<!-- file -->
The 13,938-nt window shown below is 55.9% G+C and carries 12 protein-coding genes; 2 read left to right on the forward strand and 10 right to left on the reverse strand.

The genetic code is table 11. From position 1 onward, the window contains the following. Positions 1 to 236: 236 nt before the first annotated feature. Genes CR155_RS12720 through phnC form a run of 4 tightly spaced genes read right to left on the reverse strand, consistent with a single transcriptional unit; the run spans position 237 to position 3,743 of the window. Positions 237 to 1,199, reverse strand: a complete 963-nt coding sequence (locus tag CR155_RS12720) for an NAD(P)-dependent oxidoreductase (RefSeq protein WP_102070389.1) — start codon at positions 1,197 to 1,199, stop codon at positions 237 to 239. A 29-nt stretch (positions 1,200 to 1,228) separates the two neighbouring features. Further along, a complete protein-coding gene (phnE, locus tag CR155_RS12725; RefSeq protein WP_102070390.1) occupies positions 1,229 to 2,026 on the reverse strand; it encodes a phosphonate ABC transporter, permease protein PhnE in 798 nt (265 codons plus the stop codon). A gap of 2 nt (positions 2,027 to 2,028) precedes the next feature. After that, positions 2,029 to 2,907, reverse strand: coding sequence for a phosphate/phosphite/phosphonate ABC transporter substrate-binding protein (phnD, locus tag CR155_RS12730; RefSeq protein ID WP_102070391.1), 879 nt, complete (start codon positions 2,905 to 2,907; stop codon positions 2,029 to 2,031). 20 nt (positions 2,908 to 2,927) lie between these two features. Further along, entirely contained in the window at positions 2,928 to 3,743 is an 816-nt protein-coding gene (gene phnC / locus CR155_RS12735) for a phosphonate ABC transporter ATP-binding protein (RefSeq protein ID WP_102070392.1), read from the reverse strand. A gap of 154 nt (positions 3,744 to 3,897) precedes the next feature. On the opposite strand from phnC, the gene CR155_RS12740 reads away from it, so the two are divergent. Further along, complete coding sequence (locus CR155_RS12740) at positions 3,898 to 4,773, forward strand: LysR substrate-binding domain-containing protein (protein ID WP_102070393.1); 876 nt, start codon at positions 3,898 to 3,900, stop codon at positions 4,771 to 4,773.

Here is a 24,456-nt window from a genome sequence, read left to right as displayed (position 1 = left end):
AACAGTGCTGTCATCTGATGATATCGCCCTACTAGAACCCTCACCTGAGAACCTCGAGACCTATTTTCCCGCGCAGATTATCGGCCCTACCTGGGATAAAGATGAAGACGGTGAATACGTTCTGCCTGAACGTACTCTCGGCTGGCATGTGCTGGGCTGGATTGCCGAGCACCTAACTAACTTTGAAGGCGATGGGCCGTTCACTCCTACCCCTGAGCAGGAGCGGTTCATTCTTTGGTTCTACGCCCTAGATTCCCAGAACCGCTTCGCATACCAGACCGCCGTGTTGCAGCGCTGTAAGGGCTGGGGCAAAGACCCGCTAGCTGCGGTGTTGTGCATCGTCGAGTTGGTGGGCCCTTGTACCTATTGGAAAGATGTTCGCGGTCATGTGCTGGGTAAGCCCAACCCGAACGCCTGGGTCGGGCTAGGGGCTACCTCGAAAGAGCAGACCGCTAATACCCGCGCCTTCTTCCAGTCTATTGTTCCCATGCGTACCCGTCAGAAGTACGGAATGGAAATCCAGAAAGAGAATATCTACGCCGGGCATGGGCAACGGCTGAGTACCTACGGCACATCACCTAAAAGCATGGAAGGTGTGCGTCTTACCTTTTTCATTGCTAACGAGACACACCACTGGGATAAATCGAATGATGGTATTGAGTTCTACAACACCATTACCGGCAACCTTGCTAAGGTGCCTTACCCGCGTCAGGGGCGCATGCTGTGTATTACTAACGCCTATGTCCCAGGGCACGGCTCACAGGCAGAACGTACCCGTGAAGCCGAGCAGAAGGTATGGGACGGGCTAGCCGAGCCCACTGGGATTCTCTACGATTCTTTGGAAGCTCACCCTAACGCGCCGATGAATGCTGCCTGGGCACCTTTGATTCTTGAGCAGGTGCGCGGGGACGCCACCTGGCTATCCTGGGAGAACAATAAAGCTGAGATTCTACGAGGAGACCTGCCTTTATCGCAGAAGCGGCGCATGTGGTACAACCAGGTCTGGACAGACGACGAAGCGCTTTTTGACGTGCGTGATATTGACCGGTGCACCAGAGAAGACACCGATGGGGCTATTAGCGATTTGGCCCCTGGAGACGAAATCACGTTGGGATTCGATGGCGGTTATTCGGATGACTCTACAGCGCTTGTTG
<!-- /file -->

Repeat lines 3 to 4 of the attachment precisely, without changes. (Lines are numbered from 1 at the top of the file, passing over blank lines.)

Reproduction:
Here is a 24,456-nt window from a genome sequence, read left to right as displayed (position 1 = left end):
AACAGTGCTGTCATCTGATGATATCGCCCTACTAGAACCCTCACCTGAGAACCTCGAGACCTATTTTCCCGCGCAGATTATCGGCCCTACCTGGGATAAAGATGAAGACGGTGAATACGTTCTGCCTGAACGTACTCTCGGCTGGCATGTGCTGGGCTGGATTGCCGAGCACCTAACTAACTTTGAAGGCGATGGGCCGTTCACTCCTACCCCTGAGCAGGAGCGGTTCATTCTTTGGTTCTACGCCCTAGATTCCCAGAACCGCTTCGCATACCAGACCGCCGTGTTGCAGCGCTGTAAGGGCTGGGGCAAAGACCCGCTAGCTGCGGTGTTGTGCATCGTCGAGTTGGTGGGCCCTTGTACCTATTGGAAAGATGTTCGCGGTCATGTGCTGGGTAAGCCCAACCCGAACGCCTGGGTCGGGCTAGGGGCTACCTCGAAAGAGCAGACCGCTAATACCCGCGCCTTCTTCCAGTCTATTGTTCCCATGCGTACCCGTCAGAAGTACGGAATGGAAATCCAGAAAGAGAATATCTACGCCGGGCATGGGCAACGGCTGAGTACCTACGGCACATCACCTAAAAGCATGGAAGGTGTGCGTCTTACCTTTTTCATTGCTAACGAGACACACCACTGGGATAAATCGAATGATGGTATTGAGTTCTACAACACCATTACCGGCAACCTTGCTAAGGTGCCTTACCCGCGTCAGGGGCGCATGCTGTGTATTACTAACGCCTATGTCCCAGGGCACGGCTCACAGGCAGAACGTACCCGTGAAGCCGAGCAGAAGGTATGGGACGGGCTAGCCGAGCCCACTGGGATTCTCTACGATTCTTTGGAAGCTCACCCTAACGCGCCGATGAATGCTGCCTGGGCACCTTTGATTCTTGAGCAGGTGCGCGGGGACGCCACCTGGCTATCCTGGGAGAACAATAAAGCTGAGATTCTACGAGGAGACCTGCCTTTATCGCAGAAGCGGCGCATGTGGTACAACCAGGTCTGGACAGACGACGAAGCGCTTTTTGACGTGCGTGATATTGACCGGTGCACCAGAGAAGACACCGATGGGGCTATTAGCGATTTGGCCCCTGGAGACGAAATCACGTTGGGATTCGATGGCGGTTATTCGGATGACTCTACAGCGCTTGTTG